A Greek-Style Tailgating Tradition At USC

Greek Lamb at USCAmong the wafting aromas of charred burger patties, cheap spilled beer and other traditional college football tailgating grilling fare perfuming the air at USC last Saturday, one garlicky, gamey smell was particularly enticing: the smell of grilled whole 35-pound lamb marinated with garlic, oregano, lemon, and olive oil, and roasted on a spit. This is how Ted Tarazi and Jack Stumpus tailgate for the USC vs. UCLA classic, and have been doing so for the last 20 years.

Jack Stumpus and Ted Tarazi

It's a post-Thanksgiving tradition that Jack and Ted started for the sake of sharing their zesty tender Greek lamb recipes -- both Ted and Jack are of Greek descent, thus they both grew up eating lamb in all forms, especially this style. "It's just a lot of fun, there are a lot of people that had never had lamb in their lives before," said Ted as he carefully carved a piece of crispy lemony, garlicky, peppery lamb skin with a little morsel of meat still attached.

While the procedure on game day is festive and seemingly easy, with a number of random inebriated USC students taking turns spinning the loaded spit and cheering anti-UCLA ballads for the duration of the cooking time, the actual preparation is long and labor-intensive. Thawing the frozen New Zealand lamb takes twelve hours on a hook. Then the marinade process starts, meaning somehow submerging the entire beast for at least five hours and stuffing the lamb with an innumerable amount of garlic cloves throughout the body. And finally the 8 a.m. sharp set-up time for Ted and his two teenage kids, not to mention the five hour cooking time. The good thing is that after two decades of doing this, they've got pretty much everything streamlined and locked down, including the required fire code precautionary measures.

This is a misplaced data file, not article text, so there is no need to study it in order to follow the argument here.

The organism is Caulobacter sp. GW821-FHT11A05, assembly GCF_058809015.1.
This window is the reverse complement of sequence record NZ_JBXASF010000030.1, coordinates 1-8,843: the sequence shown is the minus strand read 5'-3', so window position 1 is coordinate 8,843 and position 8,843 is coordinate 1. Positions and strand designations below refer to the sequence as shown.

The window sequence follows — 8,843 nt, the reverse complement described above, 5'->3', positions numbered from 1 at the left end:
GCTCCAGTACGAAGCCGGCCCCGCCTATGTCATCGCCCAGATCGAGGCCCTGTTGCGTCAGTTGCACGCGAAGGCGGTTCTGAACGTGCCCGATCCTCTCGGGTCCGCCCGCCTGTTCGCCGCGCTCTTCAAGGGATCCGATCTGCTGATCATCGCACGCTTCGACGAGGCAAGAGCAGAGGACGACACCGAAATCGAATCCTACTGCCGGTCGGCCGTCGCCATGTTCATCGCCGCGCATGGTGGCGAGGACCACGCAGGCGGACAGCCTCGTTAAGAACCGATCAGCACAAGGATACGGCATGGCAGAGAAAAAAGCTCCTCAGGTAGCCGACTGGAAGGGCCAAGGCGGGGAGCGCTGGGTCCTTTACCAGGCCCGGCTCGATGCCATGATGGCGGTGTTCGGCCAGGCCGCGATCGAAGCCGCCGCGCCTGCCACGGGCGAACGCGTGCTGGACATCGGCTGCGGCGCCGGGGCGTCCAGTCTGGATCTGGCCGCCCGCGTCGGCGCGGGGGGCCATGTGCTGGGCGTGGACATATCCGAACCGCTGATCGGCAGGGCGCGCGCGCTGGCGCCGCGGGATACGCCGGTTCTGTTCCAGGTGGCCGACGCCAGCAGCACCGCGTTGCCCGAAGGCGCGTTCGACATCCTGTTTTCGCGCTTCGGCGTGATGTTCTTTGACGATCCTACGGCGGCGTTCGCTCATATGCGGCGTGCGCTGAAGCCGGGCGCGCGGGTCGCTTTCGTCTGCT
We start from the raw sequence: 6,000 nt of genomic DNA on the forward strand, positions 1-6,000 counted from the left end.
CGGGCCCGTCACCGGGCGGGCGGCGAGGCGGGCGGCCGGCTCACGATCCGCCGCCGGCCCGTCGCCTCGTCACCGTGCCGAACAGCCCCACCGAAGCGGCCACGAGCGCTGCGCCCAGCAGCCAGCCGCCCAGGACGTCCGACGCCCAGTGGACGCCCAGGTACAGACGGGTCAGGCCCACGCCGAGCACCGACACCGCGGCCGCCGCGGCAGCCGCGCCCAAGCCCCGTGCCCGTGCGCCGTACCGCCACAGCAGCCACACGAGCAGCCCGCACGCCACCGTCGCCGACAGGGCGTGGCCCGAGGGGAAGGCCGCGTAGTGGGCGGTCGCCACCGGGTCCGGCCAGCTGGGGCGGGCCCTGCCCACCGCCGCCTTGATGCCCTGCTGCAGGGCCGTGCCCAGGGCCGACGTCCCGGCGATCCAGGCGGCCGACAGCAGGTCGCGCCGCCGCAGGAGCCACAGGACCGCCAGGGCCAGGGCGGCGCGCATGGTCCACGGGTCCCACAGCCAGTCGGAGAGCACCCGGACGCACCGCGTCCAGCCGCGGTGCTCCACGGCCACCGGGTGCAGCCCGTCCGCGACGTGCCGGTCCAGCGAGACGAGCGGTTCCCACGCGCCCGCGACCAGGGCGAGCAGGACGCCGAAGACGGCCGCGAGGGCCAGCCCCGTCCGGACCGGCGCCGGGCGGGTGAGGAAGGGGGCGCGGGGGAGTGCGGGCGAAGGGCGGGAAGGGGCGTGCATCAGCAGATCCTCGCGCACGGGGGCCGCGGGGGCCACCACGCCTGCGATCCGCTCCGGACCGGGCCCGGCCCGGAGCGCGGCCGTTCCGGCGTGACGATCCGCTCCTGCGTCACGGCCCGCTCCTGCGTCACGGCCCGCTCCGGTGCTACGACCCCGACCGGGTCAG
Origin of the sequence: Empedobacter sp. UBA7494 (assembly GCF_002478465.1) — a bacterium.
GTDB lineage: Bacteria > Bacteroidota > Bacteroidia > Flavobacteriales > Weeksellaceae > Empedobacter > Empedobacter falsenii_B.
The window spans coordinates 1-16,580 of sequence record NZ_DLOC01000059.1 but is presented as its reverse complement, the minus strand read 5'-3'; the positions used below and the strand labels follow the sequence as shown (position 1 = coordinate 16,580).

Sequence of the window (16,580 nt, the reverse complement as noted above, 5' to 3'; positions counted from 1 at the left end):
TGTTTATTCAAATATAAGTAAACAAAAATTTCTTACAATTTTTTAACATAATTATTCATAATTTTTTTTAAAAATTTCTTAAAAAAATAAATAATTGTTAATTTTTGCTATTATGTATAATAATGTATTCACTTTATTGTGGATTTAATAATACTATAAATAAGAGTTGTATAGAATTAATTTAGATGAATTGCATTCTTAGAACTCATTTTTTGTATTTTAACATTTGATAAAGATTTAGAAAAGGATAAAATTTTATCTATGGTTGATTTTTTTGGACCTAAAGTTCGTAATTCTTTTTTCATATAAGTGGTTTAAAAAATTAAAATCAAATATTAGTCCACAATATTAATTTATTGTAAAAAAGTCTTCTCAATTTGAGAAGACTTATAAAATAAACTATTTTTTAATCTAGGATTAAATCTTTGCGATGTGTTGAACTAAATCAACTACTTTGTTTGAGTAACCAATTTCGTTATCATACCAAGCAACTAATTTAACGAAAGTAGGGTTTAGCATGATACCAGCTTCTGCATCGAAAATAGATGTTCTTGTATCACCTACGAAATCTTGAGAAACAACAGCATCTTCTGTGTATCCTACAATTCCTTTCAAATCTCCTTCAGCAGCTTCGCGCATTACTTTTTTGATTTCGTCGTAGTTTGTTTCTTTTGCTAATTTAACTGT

The Side Dishes

Nonetheless, the results are always worth it: a buffet pan filled with moist, juicy and deeply seasoned lamb meat accompanied with an extra-diverse spread of sides that range from a a jumbo bowl of chunky guacamole brought by Jack and Ted's restaurateur friend to mint-spiked quinoa salad, and the usual huge platters filled with stuffed grape leaves, spanakopita, kalamata olives and briny cubes of creamy sheep's-milk feta cheese. All washed down with plenty of good beer and Metaxa, a 127-year-old Greek spirit made from muscat wine, rose petals, and Mediterranean herbs.

Jack and Ted's lamb has been auctioned off at charity events for $1,500 in the past. Though they don't consider themselves a catering service, they may be available for special occasions. If you are interested in finding out more, send them an email at tedtarazi@gmail.com.

Cheers

About the Author

Javier Cabral is a food culture and punk rock reporter born and raised in East Los Angeles and the San Gabriel Valley.
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